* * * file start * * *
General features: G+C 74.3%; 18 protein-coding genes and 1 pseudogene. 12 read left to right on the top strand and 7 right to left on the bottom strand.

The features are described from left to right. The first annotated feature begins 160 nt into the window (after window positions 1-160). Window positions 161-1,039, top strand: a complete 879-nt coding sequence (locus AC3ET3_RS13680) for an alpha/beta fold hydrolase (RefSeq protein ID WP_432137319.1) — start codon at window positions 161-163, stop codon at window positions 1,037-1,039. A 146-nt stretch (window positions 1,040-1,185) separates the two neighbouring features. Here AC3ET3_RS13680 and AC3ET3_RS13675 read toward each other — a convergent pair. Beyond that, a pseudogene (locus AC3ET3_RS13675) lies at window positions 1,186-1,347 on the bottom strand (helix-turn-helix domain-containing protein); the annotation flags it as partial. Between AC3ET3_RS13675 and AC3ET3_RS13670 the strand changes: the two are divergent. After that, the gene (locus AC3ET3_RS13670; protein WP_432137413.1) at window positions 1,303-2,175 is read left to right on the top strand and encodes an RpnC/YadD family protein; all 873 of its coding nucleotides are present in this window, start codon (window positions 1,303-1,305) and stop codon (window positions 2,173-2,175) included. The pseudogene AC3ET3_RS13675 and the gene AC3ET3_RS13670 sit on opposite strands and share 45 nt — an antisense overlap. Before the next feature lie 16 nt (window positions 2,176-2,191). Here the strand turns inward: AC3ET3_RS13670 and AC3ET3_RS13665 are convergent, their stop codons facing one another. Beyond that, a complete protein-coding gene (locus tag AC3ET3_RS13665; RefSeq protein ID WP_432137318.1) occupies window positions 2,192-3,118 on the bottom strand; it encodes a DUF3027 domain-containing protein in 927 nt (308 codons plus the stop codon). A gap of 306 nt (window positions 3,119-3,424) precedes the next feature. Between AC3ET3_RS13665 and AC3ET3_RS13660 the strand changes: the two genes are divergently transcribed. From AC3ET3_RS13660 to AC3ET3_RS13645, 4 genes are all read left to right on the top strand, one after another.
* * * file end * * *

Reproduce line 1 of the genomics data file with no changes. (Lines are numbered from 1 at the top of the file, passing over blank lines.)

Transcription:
General features: G+C 74.3%; 18 protein-coding genes and 1 pseudogene. 12 read left to right on the top strand and 7 right to left on the bottom strand.